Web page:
From Wall Street to Iceland to Greece to Ireland, the world is lurching from one financial crisis to another. The financial panic of 2008 has morphed into the era of financial crises. If you think you live in an oasis secure from financial meltdown, think again. Financial markets are so twitchy (and so interdependent) that a problem anywhere could become a problem everywhere.
How did we become hostage to financial markets? We’re in this mess because a generation of neoliberal finance set the stage for chronic worldwide financial instability:
1. Inequality has become much worse: Worldwide, we have seen a growing trend for wealth and income to become more unequally distributed. In a more egalitarian society, regular folks use their slice of the economic pie to do regular stuff like buy a car or repair the roof, which sets the stage for real economic activity (the production of goods and services). When the affluent get their hands on a greater piece of the economic pie, they don’t need the extra cash for daily living. Instead, they can use these funds to fuel financial speculation.
2. Tax systems favour the rich: Taxes are one way to reduce inequality, but neoliberalism has mounted one long tax revolt, particularly by the wealthy and corporations. As governments undertax (or let the affluent off the hook with tax loopholes or lax enforcement,) they face a dilemma. They either impose austerity on their own people (Canada in the near future) or they borrow money (Greece in the past). To the extent that governments borrow money from the affluent (rather than taxing them), government debt increases. This is not necessarily a problem; but struggling countries that take on a whole lot of debt can become the targets of speculators. (Speculation in government debt is one of the ways that the 2008 financial crisis keeps reverberating worldwide).
3. Governments try to paper over economic problems with monetary policy: Cash-strapped governments (including the United States) have attempted to handle their economic woes by keeping interest rates low. In theory, this is supposed to encourage investment in real economic stuff that actually produces something useful. Unfortunately, a lot of that cash is sucked off into the financial sector, where it adds more fuel to speculative financial activities.
4. The financial sector is on overdrive: With a lot of money sloshing around out there, financial institutions have new opportunities to use those funds to search the globe for ways to earn more money. Those with money to play the game exert immense pressure on their money-handlers to generate high returns on their investments. And financial institutions themselves want to show impressive profits quarter after quarter. These hyper-competitive conditions encourage speculation: the higher the risk, the higher the potential reward (and the greater likelihood the risky bet will turn sour.) Competitive pressures tend to erode the prudence of the banks, hedge fund managers, and other professional money runners. Better they ratchet up their risk first, before they are out-performed by a rival who then steals their clientele.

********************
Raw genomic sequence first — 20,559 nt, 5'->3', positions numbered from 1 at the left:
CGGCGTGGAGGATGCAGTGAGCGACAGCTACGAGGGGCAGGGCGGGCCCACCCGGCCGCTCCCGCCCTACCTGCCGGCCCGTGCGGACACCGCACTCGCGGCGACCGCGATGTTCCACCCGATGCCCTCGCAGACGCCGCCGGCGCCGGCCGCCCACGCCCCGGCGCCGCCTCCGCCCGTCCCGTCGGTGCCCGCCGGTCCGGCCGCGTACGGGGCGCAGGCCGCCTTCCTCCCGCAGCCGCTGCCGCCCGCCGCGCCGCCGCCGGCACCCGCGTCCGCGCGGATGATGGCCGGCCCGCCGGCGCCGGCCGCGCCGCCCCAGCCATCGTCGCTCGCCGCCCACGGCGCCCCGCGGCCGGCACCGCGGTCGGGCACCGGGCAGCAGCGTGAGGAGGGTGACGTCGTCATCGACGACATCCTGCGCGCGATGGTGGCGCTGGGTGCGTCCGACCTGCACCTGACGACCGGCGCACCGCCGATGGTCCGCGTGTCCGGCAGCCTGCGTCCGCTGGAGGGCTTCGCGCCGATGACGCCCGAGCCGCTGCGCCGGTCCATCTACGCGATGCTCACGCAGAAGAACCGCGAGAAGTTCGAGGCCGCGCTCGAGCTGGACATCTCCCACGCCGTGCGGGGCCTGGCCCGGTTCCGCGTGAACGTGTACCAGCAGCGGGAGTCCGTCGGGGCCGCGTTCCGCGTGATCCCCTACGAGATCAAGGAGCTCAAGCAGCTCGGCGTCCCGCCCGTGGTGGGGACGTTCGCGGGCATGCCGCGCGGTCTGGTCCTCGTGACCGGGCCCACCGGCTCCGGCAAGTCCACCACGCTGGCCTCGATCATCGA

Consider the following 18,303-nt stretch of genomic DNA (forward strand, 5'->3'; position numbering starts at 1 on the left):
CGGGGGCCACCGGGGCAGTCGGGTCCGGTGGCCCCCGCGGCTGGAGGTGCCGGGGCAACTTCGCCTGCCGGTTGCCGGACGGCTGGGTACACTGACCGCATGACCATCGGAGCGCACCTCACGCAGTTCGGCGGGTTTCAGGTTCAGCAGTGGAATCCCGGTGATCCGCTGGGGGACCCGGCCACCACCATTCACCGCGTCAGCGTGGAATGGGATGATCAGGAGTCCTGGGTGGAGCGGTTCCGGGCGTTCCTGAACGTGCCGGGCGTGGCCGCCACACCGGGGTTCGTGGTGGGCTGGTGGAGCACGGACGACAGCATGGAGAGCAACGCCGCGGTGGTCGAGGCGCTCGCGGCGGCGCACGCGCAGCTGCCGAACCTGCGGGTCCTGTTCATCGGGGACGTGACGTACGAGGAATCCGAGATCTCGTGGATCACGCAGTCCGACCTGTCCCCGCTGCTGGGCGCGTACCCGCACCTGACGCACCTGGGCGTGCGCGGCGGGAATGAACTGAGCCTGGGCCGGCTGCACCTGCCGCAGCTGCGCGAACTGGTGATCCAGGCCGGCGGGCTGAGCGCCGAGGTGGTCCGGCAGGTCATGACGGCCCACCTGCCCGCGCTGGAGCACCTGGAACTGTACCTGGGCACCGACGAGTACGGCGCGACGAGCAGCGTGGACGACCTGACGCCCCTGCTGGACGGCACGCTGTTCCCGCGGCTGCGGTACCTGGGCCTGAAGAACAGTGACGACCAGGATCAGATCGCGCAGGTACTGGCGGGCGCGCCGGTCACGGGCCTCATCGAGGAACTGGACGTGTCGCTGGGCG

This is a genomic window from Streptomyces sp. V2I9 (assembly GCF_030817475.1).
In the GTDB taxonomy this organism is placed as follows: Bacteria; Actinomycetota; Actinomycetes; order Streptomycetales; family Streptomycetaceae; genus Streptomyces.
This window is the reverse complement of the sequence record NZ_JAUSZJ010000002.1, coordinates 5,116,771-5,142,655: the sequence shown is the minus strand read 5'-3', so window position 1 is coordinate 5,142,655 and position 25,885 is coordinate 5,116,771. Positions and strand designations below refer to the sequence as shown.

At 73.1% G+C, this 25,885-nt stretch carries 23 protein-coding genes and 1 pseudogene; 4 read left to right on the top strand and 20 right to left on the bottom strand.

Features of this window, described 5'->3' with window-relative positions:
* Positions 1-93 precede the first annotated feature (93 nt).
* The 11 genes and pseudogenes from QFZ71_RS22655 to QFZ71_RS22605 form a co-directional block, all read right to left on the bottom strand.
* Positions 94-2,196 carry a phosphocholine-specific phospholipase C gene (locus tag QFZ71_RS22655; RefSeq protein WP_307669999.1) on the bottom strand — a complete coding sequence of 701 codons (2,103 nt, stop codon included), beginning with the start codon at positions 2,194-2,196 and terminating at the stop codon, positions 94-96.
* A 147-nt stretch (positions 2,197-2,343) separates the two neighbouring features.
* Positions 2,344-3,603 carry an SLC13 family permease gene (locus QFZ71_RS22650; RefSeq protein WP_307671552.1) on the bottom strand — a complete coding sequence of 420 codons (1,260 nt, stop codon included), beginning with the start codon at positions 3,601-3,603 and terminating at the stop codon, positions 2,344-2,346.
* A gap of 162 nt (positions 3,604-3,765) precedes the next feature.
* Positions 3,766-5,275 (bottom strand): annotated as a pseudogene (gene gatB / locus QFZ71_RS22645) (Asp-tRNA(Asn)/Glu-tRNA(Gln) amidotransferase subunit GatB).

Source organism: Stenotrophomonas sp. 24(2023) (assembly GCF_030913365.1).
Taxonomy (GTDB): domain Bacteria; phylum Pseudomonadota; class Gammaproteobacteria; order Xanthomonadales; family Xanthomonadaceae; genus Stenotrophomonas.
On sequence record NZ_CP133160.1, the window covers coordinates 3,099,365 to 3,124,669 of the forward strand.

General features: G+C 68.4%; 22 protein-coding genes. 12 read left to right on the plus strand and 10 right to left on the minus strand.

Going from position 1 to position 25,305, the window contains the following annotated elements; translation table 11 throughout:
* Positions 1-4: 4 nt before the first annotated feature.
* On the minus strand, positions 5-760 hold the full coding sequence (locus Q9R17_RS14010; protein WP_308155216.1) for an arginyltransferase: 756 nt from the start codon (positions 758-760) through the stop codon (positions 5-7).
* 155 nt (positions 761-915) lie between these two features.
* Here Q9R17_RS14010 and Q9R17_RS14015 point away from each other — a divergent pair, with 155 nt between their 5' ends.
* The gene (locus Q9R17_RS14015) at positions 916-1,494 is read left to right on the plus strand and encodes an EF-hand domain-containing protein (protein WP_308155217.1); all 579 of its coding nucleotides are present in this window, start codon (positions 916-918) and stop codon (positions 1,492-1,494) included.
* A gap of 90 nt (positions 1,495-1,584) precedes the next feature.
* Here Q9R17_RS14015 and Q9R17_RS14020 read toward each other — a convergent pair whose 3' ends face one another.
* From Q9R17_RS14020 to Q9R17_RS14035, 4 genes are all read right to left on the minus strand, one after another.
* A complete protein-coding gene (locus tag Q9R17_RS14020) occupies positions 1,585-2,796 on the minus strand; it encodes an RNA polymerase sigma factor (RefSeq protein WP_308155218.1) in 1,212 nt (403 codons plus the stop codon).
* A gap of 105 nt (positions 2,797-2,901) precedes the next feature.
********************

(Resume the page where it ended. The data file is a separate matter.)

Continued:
5. Speculative appetites create new financial tools: Faced with intense competitive pressures, well-resourced financial institutions search out any way imaginable to earn ever more money. Money wizards have devised all kinds of complicated financial instruments designed to juice up their earnings. Indeed, one of the reasons these new financial products are such high earners is that they evade current rules designed to limit risk-taking. Financial market players understand that speculation can be destabilizing, so financial instruments have been designed to offer “insurance” against some of the adverse consequences of financial destabilization. Major financial institutions make lucrative profits on these fancy financial products. But when financial instability hits, these financial instruments can have unintended consequences which ramp up a financial crisis. (For example, AIG, an insurance company that moved into some of these arcane types of financial insurance, found itself in the eye of the financial hurricane in 2008.)
6. Financial deregulation invites speculation: In striving to enhance their returns, financial institutions exploit any regulatory loophole (or lobby to remove inconvenient regulations if necessary). Many of the “speed bumps” that were instituted to curb financial speculation have been wiped from the legal books. Other risky practices that violate laws or regulations are tolerated (nudge, nudge, wink, wink). Even if regulators want to crack down, new financial hocus-pocus proliferates so quickly that they have little chance of decoding it until after a crisis hits. Regulators do not have the backbone, the budgets, the staff, or the know-how to keep pace with the constantly evolving sources of financial instability.